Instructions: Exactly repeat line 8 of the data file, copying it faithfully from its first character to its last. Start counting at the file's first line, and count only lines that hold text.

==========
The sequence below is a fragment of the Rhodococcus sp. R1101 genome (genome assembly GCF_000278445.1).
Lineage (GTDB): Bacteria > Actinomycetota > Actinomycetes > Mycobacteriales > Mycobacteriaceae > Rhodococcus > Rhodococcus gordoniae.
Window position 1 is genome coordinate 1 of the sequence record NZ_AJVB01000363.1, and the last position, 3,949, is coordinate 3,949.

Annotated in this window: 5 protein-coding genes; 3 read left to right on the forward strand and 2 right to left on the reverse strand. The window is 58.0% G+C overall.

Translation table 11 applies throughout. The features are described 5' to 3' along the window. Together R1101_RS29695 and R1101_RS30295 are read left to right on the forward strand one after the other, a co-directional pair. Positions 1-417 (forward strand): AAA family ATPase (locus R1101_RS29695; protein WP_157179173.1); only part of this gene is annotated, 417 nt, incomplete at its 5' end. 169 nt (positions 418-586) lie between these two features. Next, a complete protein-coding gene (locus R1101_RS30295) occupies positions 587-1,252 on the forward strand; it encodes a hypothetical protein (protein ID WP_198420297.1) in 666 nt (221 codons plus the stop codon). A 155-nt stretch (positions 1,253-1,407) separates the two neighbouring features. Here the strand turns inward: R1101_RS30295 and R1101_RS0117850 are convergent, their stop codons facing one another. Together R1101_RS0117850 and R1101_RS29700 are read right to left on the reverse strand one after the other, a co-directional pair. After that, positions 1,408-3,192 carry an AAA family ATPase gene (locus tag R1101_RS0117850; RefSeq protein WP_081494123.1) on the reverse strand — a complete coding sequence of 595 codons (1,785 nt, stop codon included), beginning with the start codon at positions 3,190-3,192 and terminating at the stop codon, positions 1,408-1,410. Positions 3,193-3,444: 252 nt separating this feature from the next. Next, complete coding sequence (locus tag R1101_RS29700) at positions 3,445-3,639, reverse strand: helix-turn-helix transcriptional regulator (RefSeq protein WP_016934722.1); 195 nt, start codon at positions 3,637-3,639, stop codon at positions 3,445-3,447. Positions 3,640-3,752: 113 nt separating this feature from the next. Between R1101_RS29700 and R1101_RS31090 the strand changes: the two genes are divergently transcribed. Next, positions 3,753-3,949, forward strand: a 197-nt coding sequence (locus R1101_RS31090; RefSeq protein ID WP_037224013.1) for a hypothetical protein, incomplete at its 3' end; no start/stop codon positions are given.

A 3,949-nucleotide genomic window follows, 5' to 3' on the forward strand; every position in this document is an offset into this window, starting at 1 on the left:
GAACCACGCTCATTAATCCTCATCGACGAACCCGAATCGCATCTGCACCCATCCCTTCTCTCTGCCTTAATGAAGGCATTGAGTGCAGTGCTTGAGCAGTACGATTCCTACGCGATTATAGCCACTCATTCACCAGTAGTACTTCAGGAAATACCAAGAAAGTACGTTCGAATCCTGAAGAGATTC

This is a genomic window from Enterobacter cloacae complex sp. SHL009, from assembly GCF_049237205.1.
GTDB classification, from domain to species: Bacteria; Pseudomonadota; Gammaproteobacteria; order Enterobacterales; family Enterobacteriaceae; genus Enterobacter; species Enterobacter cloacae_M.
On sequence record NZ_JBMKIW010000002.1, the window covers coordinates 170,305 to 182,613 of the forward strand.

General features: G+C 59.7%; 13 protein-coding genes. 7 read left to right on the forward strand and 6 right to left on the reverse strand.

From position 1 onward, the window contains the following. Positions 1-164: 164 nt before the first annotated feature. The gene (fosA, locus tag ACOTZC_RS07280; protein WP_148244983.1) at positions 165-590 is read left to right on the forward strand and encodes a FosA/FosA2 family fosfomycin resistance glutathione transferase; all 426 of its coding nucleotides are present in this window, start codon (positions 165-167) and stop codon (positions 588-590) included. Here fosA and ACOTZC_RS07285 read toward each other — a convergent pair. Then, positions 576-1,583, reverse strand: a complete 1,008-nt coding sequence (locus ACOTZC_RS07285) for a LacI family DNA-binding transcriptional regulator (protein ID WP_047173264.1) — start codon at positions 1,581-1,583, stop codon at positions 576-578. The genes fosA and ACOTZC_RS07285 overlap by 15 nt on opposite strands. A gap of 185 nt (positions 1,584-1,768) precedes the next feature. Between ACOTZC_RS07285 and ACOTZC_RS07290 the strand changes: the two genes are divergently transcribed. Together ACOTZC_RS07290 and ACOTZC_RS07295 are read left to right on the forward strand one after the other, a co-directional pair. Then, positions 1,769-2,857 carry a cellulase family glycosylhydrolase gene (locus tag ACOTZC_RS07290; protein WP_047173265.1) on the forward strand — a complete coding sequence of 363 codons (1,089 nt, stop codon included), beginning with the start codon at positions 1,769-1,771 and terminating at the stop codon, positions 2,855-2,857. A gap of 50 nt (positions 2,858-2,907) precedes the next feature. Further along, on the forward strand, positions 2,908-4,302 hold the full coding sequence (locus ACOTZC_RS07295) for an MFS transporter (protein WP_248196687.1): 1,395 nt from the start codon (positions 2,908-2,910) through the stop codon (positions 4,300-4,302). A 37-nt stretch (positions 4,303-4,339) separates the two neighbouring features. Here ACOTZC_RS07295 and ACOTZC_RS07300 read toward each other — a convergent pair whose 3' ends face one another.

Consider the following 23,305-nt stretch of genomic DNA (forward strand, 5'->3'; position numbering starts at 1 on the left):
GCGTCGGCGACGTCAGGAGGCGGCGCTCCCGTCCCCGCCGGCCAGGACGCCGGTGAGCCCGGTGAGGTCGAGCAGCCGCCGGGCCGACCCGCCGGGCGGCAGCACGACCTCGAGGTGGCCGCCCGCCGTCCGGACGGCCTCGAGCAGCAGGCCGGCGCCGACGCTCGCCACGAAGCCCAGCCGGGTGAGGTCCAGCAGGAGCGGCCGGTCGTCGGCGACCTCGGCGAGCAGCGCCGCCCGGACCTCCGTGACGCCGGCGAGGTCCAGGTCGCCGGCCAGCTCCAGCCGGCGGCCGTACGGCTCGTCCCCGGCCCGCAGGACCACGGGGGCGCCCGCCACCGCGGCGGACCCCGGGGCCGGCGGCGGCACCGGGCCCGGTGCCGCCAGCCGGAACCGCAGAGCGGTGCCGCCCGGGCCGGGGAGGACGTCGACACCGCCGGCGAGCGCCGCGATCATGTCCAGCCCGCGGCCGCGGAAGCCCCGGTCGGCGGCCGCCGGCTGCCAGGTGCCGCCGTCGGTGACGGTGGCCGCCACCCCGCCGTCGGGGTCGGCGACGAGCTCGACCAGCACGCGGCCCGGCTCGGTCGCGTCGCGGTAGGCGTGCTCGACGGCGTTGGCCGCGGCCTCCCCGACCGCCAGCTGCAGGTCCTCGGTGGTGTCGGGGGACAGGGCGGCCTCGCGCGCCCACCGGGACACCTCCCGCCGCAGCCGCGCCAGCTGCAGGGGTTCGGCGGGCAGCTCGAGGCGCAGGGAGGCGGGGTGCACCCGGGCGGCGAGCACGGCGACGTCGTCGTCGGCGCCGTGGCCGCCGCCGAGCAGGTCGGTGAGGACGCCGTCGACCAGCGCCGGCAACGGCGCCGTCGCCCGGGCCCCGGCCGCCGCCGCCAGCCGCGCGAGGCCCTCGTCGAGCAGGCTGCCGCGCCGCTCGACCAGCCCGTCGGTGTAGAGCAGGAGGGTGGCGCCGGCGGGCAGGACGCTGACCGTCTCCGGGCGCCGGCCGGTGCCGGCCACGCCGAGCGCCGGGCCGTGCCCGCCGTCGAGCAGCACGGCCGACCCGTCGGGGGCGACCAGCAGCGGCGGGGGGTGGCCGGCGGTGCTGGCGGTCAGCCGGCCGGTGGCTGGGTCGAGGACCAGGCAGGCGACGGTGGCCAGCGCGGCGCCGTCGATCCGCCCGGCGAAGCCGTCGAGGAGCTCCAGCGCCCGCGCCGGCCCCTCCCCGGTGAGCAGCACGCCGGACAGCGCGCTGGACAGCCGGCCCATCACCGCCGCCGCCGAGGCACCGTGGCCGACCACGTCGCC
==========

This is a genomic window from Enterobacter cloacae complex sp. SHL009, from assembly GCF_049237205.1.